Friday, November 24, 2006

Taurus PT92 Econo Race Gun Project -- Pt. III

In our last installment, we chamfered the magwell and re-worked the magazine release. Now we can get the magazines in and out more quickly, but it's time to address some of the other issues, specifically trigger pull.

For the types of competition in which I will be using this Taurus, double action is not needed. Removing the double action capability in itself, will lighten the trigger pull. How? I no longer need as heavy of a trigger return spring to pull against.

Trigger bar limit block installed in the frame.

First thing was to limit the trigger bar travel so it can't travel far enough rearward to "hook" the double action notch in the hammer. I contemplated several ways to do this. Anything that limits the forward travel of the trigger would do the job, or some sort of stop to limit trigger bar travel should do the same thing. After giving it a lot of thought, I finally settled on making a small plastic (Delrin, actually) block to slip into the notch in the frame aft of the trigger bar. A very slight flange on the stop block would keep it from falling into the gun. Exact angles and dimensions are critical, and a lot of careful filing and fitting went into making the part. Although it fit snugly, I figured it could drift forward if it was not secured in place by more than the grip panel, so I filed a small slot in the part and small matching slots in the frame on either side of the stop piece. A short piece of music wire pushed into the slot and a little peening to keep it from falling out when the panel was off solved that problem. I had to do a little bit of Dremel work on the inside of the right grip panel to get it to fit over the stop block, but it didn't take very much carving.

After removing the left grip panel, you can get the slide stop level spring loose, so the trigger pin can be pushed out. With the slide off you can see where the trigger spring sits, so I made sure I knew how to put it back together. I removed the trigger bar, the trigger, and the trigger spring, and had the old spring as a pattern. It's a simple spring to make, and I made one up out of lighter gauge music wire and put it all back together. While I was rooting around in there, I took a little bit of tension out of the sear spring too. Nothing exotic, just bent it a little bit!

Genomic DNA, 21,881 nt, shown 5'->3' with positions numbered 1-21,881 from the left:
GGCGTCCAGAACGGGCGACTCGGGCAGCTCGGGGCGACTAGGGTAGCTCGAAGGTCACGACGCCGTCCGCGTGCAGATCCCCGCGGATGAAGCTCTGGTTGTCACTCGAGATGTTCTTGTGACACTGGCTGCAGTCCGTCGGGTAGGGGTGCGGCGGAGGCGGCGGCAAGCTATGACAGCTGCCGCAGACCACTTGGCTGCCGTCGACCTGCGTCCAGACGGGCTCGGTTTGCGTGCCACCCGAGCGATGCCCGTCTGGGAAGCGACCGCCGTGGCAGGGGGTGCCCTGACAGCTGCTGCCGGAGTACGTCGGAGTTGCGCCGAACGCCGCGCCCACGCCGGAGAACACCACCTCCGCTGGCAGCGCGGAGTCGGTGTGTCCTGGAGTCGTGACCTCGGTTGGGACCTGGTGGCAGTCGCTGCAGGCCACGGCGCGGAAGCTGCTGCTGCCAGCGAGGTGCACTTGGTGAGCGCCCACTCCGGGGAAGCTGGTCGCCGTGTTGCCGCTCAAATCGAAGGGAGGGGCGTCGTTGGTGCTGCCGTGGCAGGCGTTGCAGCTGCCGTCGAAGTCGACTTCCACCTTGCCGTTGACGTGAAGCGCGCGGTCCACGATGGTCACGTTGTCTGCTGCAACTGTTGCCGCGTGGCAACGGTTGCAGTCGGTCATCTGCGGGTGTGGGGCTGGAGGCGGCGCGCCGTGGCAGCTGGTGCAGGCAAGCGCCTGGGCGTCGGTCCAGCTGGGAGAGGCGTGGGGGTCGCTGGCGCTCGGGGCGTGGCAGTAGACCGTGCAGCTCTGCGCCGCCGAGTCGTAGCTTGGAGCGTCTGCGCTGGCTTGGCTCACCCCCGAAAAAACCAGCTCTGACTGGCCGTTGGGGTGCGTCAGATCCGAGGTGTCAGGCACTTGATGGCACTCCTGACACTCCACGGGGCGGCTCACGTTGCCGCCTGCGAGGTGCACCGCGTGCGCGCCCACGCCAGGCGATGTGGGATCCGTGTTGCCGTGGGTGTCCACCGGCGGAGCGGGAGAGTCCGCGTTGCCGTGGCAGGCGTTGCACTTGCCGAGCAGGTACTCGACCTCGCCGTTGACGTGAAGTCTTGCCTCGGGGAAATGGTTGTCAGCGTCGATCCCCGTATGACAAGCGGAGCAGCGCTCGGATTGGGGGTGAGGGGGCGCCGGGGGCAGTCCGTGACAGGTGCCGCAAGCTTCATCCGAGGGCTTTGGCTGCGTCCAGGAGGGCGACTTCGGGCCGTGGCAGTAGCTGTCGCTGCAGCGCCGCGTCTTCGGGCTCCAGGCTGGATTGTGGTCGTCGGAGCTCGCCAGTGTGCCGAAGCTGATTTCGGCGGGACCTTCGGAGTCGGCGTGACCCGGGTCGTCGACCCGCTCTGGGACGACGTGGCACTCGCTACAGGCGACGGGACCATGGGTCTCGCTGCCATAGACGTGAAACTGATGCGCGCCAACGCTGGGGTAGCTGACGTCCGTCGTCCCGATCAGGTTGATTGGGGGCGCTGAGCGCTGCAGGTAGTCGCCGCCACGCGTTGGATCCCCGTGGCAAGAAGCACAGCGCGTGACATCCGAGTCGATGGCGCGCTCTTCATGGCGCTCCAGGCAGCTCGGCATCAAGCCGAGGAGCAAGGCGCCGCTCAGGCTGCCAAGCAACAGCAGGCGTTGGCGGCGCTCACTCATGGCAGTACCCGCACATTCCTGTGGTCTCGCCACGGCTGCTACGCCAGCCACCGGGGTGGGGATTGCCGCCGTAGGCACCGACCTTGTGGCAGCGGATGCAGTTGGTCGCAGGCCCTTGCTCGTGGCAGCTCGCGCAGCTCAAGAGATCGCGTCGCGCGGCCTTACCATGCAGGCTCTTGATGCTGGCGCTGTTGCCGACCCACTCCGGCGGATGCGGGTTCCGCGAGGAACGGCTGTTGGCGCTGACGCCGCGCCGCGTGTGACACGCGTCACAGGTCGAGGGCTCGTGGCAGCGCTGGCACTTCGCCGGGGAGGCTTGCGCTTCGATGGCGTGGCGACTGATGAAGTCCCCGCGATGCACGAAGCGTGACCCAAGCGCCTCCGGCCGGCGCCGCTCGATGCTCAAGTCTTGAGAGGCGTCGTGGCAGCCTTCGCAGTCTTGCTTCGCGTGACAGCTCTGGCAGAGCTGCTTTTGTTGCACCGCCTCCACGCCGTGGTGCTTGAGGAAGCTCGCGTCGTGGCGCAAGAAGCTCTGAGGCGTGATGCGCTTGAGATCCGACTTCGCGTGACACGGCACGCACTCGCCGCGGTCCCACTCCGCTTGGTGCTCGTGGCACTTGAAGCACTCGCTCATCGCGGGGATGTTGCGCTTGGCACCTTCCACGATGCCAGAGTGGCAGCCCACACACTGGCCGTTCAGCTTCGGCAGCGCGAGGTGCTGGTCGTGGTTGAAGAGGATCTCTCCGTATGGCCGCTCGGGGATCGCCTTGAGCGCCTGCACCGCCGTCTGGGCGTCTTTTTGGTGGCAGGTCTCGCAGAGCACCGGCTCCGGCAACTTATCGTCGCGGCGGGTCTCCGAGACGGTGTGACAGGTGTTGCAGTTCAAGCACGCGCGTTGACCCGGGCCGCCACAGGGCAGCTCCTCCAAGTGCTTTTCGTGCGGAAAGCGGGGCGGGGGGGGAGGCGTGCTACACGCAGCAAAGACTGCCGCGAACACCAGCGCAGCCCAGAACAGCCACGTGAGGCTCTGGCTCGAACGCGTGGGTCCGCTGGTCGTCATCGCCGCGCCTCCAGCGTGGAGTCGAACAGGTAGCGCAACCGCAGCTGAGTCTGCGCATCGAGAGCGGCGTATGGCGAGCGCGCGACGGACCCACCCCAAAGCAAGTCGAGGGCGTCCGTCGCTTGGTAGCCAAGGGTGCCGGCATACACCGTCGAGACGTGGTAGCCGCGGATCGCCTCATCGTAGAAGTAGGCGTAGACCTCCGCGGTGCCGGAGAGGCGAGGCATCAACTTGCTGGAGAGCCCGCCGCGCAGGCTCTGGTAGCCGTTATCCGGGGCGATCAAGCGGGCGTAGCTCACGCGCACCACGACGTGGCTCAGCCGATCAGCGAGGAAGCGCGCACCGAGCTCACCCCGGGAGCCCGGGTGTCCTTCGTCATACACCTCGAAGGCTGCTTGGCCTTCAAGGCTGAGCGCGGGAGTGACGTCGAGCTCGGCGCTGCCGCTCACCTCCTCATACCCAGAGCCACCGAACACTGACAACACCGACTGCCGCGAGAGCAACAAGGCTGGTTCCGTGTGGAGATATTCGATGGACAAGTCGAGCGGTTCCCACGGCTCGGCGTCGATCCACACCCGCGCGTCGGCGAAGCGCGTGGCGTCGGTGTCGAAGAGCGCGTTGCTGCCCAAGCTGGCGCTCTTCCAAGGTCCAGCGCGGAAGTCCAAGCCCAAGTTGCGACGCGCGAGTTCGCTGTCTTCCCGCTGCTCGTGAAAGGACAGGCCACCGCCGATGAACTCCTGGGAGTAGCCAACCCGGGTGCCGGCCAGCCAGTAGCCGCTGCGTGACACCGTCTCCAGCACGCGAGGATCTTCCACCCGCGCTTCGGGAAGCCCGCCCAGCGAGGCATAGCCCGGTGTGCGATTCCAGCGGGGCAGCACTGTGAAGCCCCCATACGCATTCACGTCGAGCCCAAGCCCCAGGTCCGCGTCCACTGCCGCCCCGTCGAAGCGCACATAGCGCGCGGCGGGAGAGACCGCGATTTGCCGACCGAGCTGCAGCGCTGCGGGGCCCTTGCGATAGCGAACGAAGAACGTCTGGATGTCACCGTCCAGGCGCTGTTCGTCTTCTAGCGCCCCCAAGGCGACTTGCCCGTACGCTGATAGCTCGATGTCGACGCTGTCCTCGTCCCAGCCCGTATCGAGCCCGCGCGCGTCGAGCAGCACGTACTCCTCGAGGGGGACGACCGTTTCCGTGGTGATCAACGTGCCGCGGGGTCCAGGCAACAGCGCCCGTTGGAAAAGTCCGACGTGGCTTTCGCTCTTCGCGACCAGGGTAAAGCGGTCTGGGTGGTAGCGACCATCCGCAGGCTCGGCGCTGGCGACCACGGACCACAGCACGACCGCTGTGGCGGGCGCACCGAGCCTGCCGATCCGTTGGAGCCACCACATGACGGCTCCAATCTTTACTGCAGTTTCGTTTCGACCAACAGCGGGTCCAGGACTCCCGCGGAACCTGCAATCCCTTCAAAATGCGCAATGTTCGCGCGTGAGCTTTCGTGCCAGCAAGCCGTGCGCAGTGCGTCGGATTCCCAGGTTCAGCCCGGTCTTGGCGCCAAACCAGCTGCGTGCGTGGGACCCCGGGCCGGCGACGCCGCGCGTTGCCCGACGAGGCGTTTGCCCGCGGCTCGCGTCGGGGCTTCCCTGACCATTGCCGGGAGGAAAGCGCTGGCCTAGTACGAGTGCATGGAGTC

With the trigger in single action only position, at least to my preferences, it sat too far rearward. I've always liked the feel of a slightly wider trigger anyway, so I decided a trigger shoe was in order. I bandsawed out a chunk of scrap aluminum to approximate shape, then started milling, filing and carving until it fit to the trigger. I drilled a hole through it and spot-faced in a bit to get the Allen screw's head below the surface. A little final contouring with the Dremel, a quick glass beading for a matte finish, and it was ready to install.

Trigger shoe in place.

I removed the trigger and held the trigger shoe in place so I could mark the spot to drill and tap the hole. I carefully centered the spring loaded centerpunch on the mark and pushed it down to centerpunch the spot. Not a mark at all, and the point of the centerpunch was slightly smooshed (don't you love those high-tech machinist terms!). The dang trigger was as hard as a drill bit. Probably a heat treatable steel in full hardened condition. Guess it's time for some annealing! I hung the trigger from a piece of wire and heated it dull red with the propane torch, then let it slowly cool off. I re-sharpened the centerpunch, and this time it center-punched just fine. A sharp drill drilled the hole, and then I carefully tapped it for the retaining screw. To take it back to it's hardened state, I heated it red again, then quenched it in water. I ran a file across it once it had cooled, and sure enough, it it was too hard to file. I wire brushed it a bit, oiled it, and put it back into the gun. A small drop of loctite on the retaining screw, then trigger shoe in place, and tighten the screw with an Allen wrench.

After cleaning and lubing everything, I put it all back together to see how it felt. Now the trigger was where it felt like it ought to be, and the wide face gave it a nice feel. The pull was noticeably lighter, but not quite as light as I would like, but there's still some more I can do to lighten it a bit more.

It's getting closer to the goal, but still has quite a ways to go.......

This series of posts are a description of what I did to my own personal Taurus PT92 to modify it for my particular useage. This is NOT a Do-It-Yourself instructional series on how to modify YOUR Taurus. What you choose to do to your own Taurus is up to you and your gunsmith. Just because it worked for me is no guarantee it will work for you.

Do not make any modifications to ANY firearm without consulting a knowledgeable gunsmith first!


At Saturday, November 25, 2006 10:01:00 AM, Anonymous Max said...

Woah! I've never ever seen anyone pimp a Taurus before. Good luck with this project.


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